Doug Belshaw: [00:34:33] And to to use John’s wonderful phrase, it’s not all beer and biscuits. Um, relationships with one another. Like there will always be conflict in any kind of organisation, especially when you’re working so closely with with other people. Laura referred to me as her work spouse on the Fediverse the other day, um, to which I took mock. Mock um, uh, what is it? Mock mock offence. I didn’t really take offence to it, but it’s weird because we do spend. I probably spend more time on a weekday with Laura than I do with my wife, which is weird because out of work I’m often like running the kids here and there and stuff, so you have to get on well with people and that doesn’t just happen by accident. You have to talk through things. We’ve done some work around non-violent communication and with outlandish around reframing conflict. But there was one thing that I wanted to talk about in particular. So there was an episode of The You Are Not So Smart podcast that Laura recommended, and it wasn’t this particular episode. It was the podcast that you recommended on a pilot episode of a podcast that never went out. Maybe we’ll release that as a bonus sometime, but I’m always up for listening to new podcasts.

Doug Belshaw: [00:35:53] They rereleased this one from Adam Grant, the workplace psychologist. It was originally recorded in 2022, and in this podcast, which I’ll listen to at the gym, he was talking about the difference between relationship conflict and task conflict, which I thought was great. So relationship, conflict, we conflate the two. We think that because we’re arguing over like how we should do this client project, that we’re actually arguing with each other as individuals. And although we’ve never used that language, um, and John is the easiest person to get on with in the world and Laura and I really aren’t, um, that we conflate the task conflict with the relationship conflict. And he was saying how task conflict is really important because it actually surfaces diversity of opinions and good views and whatever. But relationship conflict, you need tools to be able to get around that. Otherwise people leave organisations and members, especially founding members leaving organisations like Co Ops is a much bigger deal than just someone leaving a job in a hierarchical organisation. So it’s good that we’ve managed to to figure that out.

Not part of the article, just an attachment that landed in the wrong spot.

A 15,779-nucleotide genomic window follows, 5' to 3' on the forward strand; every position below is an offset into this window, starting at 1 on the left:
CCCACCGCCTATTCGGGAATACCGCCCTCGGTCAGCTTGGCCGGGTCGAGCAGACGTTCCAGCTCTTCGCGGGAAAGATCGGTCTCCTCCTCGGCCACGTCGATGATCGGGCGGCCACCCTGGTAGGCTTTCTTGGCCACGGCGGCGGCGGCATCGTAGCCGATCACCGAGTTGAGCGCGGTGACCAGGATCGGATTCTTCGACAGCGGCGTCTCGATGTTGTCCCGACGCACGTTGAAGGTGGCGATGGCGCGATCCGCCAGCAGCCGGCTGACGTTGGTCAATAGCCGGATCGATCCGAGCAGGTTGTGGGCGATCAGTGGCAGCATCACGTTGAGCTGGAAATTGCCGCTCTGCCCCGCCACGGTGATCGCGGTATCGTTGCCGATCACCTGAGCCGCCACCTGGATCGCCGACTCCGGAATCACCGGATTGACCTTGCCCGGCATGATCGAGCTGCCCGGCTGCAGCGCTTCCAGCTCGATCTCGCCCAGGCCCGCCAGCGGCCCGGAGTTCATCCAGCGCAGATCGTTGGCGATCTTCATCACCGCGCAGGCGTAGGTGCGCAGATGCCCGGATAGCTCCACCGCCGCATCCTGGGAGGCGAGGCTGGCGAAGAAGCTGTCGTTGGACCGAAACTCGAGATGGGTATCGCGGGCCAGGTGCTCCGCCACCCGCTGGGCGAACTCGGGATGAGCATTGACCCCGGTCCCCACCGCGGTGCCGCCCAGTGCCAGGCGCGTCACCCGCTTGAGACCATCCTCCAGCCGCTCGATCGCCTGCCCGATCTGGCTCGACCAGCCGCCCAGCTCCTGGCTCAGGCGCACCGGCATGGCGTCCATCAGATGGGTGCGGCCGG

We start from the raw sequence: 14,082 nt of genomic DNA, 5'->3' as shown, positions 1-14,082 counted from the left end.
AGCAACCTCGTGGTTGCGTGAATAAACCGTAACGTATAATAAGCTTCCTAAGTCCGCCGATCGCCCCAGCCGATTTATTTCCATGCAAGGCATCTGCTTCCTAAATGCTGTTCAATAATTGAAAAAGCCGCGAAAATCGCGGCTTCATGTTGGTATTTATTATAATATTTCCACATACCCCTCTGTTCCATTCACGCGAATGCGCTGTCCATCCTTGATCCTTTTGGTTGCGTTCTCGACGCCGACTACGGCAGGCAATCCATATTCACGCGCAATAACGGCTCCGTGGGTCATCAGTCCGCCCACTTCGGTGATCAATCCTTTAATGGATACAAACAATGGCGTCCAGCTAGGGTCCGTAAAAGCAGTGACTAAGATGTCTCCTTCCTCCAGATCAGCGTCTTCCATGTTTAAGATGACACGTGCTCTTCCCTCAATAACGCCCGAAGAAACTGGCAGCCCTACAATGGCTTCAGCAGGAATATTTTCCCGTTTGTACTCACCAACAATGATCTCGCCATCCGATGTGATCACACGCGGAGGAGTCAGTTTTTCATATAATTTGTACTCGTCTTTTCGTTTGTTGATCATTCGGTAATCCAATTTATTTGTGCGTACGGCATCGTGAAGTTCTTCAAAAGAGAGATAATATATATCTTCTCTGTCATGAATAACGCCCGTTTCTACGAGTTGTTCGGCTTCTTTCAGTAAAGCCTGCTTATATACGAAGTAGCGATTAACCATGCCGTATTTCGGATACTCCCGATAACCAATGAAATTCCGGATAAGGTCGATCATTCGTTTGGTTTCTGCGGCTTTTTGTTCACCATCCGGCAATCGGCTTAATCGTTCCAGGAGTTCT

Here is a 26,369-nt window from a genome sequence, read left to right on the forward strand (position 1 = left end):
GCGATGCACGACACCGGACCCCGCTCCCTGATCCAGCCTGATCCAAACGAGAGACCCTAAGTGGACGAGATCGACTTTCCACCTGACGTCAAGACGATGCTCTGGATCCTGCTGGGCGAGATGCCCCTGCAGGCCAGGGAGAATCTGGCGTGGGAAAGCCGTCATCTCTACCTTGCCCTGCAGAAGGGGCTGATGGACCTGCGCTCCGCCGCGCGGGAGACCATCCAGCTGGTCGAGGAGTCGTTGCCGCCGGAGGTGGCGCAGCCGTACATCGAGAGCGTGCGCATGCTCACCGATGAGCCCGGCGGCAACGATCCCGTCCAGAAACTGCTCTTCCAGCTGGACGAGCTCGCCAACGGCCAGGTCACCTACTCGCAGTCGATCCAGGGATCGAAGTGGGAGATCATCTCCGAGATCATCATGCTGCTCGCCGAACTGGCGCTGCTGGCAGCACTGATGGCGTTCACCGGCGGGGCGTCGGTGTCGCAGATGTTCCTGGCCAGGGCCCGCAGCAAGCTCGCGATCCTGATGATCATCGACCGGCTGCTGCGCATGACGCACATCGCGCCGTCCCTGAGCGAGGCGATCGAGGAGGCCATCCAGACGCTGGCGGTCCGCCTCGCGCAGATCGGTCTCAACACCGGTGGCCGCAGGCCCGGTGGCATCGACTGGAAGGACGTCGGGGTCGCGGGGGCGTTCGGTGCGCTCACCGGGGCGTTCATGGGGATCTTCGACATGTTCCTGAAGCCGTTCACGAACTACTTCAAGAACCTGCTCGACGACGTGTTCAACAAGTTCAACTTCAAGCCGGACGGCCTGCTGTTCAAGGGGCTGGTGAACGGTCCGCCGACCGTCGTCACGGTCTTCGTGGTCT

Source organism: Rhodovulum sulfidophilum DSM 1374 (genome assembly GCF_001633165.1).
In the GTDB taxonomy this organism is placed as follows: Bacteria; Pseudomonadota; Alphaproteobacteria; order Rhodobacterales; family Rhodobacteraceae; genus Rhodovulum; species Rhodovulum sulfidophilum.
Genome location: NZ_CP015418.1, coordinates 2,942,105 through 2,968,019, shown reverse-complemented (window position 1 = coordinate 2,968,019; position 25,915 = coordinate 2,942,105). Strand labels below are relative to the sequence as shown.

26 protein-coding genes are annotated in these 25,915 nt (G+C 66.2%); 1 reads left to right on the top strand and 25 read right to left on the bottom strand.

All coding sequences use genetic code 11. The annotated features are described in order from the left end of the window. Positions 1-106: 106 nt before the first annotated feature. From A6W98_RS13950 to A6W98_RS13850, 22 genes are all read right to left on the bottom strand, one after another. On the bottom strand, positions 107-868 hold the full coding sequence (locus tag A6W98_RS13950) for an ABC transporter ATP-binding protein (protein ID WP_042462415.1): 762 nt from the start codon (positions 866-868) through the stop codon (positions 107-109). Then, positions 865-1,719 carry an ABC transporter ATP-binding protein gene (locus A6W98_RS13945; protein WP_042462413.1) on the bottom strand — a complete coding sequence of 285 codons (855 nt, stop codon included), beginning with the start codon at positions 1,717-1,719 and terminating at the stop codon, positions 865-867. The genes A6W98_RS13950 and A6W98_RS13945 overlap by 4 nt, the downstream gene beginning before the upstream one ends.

Laura Hilliger: [00:37:02] Yeah, I think we should mention the reframing conflicts course that you literally just mentioned. Again, because it was excellent. So outlandish puts on a course where they focus on how to how to sort through your feelings, observations, needs and thoughts, which are all slightly different. And they teach a little framework that they call font. And this we took everyone at the co op took the reframing conflict course that last year maybe, or the I think it was last year, last year. And I found it really valuable because like the way that they help you understand conflict is not that conflict is negative, but rather that conflict can be very productive. And so like with this task conflict that you’ve just been talking about, I think, you know, often often when we have differing opinions, leaning on that front framework has been really helpful because we can sort through what’s what’s really going on under the hood and what is it that we’re trying to accomplish in a way that is like non-violent and, you know, speaks to how we want to work together. So we’ll put a link on in the show notes for that.

Doug Belshaw: [00:38:17] Yeah, an Outlandish never… It’s it’s a major part of their workshop, but they don’t really have anything published about that. So I’ve got a blog post where I explain basically what I’ve learnt about that. So we’ll stick that in as well.

Laura Hilliger: [00:38:29] Sorry to interrupt your listening experience. We’re going to cut this episode here and be sure and check out Part Two of “Co-op Lessons”.